A rise in typhus, a bacterial disease spread by lice or fleas, has hit the Los Angeles area, and public health officials are sounding the alarm.
As of Monday, there have been 57 cases of flea-borne typhus in Los Angeles County, the county Department of Public Health said.
On Thursday, the department announced that officials are investigating an outbreak of flea-borne typhus in downtown Los Angeles, and they are working with the city to implement environmental safety measures to help reduce the spread of the disease.
Between July and September, the county identified nine cases of flea-borne typhus associated with downtown Los Angeles, and six of those cases were in people experiencing homelessness, according to the county.
“Although typhus normally occurs throughout LA County, we are observing several cases in the downtown Los Angeles area,” Dr. Muntu Davis, the county’s health officer, said in Thursday’s announcement.
“We encourage pet owners to practice safe flea control and encourage all cities in the county to ensure maintenance of their trash clean-up and rodent control activities,” he said.
On Friday, one city in the county — Pasadena — reported epidemic levels of typhus fever. This year, 20 Pasadena residents have been confirmed to have typhus fever, up from the expected one to five cases per year, according to the Pasadena Public Health Department.
“Typhus fever is a disease that can cause serious complications requiring lengthy hospitalization, and rarely, death,” Dr. Ying-Ying Goh, Pasadena’s health officer, said in the city’s Friday announcement.
She encouraged all residents to take precautions to prevent fleas in and around their homes.
Such precautions include keeping yards free of debris and trimming overgrown vegetation, not leaving pet food outdoors, not providing food or water for wild animals, keeping garbage containers tightly covered, sealing crawlspaces under the home and routinely treating pets with flea control medication.
“Since the disease is spread by fleas, it is possible that endemic typhus could be transmitted year-round. Right now, it’s hard to speculate on why we are seeing more cases. There is an ongoing investigation by the Los Angeles County Department of Public Health that seeks to answer this question,” said Anne Rimoin, an associate professor of epidemiology at the University of California, Los Angeles Fielding School of Public Health.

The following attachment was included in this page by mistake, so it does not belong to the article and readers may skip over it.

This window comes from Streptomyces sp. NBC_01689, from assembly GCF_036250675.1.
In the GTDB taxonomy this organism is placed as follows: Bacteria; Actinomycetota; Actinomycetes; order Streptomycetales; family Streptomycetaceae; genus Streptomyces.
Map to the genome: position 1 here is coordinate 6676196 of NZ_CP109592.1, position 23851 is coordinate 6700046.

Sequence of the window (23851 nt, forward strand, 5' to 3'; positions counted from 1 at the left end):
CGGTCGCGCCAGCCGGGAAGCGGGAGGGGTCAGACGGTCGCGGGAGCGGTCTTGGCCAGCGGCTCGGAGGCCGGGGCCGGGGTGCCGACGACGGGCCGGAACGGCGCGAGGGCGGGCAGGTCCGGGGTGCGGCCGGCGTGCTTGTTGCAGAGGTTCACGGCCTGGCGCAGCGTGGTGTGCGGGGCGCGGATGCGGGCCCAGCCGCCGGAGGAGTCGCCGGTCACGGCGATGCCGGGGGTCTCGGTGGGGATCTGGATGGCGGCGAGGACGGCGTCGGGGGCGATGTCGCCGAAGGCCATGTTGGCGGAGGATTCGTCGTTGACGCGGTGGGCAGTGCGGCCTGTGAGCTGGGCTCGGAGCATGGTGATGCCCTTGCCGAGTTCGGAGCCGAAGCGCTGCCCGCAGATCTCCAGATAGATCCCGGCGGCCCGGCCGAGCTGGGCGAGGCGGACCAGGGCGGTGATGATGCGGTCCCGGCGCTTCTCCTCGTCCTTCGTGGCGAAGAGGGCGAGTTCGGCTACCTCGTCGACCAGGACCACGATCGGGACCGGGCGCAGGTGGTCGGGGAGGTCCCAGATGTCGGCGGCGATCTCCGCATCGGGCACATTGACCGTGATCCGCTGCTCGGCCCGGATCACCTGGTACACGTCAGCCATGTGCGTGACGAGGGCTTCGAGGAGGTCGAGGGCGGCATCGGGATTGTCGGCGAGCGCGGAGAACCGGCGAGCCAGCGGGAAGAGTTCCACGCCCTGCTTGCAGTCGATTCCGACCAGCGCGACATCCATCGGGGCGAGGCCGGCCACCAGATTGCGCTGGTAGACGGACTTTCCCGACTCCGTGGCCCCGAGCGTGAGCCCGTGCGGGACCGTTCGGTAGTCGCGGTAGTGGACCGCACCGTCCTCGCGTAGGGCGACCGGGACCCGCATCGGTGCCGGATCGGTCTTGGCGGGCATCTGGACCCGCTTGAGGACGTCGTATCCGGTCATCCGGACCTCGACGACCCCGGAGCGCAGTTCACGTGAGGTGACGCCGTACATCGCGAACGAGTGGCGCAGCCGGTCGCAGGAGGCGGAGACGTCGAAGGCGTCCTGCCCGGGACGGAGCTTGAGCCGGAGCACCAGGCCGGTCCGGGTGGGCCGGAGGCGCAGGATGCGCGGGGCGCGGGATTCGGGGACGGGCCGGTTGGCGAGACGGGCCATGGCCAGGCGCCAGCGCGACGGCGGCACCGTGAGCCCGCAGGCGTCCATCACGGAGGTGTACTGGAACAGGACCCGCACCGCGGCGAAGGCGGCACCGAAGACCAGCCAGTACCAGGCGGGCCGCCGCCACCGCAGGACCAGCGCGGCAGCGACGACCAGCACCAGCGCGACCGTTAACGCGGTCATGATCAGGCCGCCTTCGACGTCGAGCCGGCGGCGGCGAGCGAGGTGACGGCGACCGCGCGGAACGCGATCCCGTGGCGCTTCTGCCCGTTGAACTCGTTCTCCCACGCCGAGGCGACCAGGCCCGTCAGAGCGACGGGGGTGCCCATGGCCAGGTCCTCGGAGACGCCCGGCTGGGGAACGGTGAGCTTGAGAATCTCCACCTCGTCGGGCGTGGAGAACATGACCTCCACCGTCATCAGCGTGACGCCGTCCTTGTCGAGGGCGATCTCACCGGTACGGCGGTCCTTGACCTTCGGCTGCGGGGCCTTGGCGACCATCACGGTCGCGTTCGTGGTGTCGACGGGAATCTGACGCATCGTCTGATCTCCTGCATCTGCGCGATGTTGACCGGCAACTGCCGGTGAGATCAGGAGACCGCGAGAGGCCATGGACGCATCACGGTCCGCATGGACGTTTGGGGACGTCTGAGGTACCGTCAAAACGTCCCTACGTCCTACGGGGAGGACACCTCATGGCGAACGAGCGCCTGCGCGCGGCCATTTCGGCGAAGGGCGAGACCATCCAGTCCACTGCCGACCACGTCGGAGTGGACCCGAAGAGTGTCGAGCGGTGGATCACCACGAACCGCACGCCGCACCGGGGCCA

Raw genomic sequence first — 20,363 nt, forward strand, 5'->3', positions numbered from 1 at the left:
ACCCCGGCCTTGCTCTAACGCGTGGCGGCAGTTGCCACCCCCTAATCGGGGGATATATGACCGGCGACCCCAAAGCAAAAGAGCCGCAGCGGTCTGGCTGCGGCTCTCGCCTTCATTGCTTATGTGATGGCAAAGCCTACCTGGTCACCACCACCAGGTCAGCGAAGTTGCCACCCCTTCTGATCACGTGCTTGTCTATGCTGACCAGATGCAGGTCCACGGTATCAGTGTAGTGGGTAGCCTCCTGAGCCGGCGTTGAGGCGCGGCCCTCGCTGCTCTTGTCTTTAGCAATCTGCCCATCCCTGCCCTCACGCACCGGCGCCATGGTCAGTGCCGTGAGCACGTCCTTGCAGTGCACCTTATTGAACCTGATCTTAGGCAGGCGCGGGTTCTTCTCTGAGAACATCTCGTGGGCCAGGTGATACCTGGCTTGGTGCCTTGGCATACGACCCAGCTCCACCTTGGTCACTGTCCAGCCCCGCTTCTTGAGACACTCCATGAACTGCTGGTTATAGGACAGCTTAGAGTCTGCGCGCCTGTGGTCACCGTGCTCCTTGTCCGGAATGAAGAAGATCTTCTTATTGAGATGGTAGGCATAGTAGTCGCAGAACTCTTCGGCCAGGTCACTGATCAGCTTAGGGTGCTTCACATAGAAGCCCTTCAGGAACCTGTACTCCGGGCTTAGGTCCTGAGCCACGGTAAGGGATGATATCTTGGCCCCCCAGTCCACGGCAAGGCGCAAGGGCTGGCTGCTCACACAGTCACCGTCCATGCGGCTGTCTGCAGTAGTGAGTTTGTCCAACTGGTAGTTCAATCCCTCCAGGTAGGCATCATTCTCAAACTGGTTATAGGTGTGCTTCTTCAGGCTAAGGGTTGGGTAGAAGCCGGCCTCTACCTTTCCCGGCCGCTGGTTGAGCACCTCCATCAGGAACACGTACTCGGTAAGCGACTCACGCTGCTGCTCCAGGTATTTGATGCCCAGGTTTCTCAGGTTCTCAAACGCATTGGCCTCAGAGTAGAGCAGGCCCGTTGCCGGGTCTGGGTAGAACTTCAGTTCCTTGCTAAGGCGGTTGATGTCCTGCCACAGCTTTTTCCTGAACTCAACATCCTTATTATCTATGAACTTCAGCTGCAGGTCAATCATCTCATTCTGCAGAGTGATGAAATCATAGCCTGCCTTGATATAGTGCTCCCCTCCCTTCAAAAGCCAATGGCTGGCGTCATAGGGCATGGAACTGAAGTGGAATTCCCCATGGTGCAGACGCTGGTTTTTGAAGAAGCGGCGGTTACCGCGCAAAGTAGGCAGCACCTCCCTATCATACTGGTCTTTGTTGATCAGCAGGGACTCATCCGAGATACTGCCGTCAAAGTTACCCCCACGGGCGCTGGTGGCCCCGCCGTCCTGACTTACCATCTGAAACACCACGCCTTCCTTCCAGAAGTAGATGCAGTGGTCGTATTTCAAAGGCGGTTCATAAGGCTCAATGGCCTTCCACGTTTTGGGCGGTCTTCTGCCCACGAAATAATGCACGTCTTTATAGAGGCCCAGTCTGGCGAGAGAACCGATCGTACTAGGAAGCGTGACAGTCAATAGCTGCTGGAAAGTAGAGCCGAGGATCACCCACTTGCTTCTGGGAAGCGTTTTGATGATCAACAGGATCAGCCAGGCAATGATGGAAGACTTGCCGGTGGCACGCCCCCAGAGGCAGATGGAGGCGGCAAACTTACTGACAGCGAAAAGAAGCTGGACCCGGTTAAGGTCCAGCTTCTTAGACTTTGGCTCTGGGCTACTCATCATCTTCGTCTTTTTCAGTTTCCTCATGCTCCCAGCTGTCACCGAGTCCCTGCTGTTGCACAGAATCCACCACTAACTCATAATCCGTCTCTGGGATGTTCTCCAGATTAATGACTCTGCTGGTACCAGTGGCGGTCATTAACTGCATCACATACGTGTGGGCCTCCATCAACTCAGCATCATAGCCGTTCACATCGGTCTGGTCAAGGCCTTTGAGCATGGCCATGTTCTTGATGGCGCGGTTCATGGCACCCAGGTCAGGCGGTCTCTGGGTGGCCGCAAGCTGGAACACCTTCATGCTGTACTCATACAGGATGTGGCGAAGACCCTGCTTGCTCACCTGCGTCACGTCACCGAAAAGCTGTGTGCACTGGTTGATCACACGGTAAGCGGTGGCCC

As to whether the typhus outbreak could spread any farther, she said, “a thorough public health investigation will provide clues as to whether or not we should expect a rise in cases elsewhere.”
Flea-borne typhus can spread to humans from bacteria found in infected fleas and their feces. Symptoms can start within two weeks of contact with the infected flea and can include high fever, chills, headache, body aches and rash, according to Los Angeles County.
“Flea-borne typhus is naturally occurring in Los Angeles County and is caused by two bacteria, Rickettsia typhi and R. felis,” Rimoin said. “There are several things that people can do to prevent flea-borne typhus fever. The most important preventive measure is to minimize exposure to fleas. Pets, yards and homes should be kept free of fleas.”
Fatalities are uncommon, occurring in less than 1% of cases, and the disease can be treated with antibiotics, according to the county.
Nationwide, diseases transmitted through the bites of blood-feeding ticks, mosquitoes and fleas have been a “growing public health problem,” according to the Centers for Disease Control and Prevention.
A CDC report published in May found that reported cases of such vector-borne diseases more than tripled across the country between 2004 and 2016.
Though rare, plague was the most common flea-borne disease included in that data.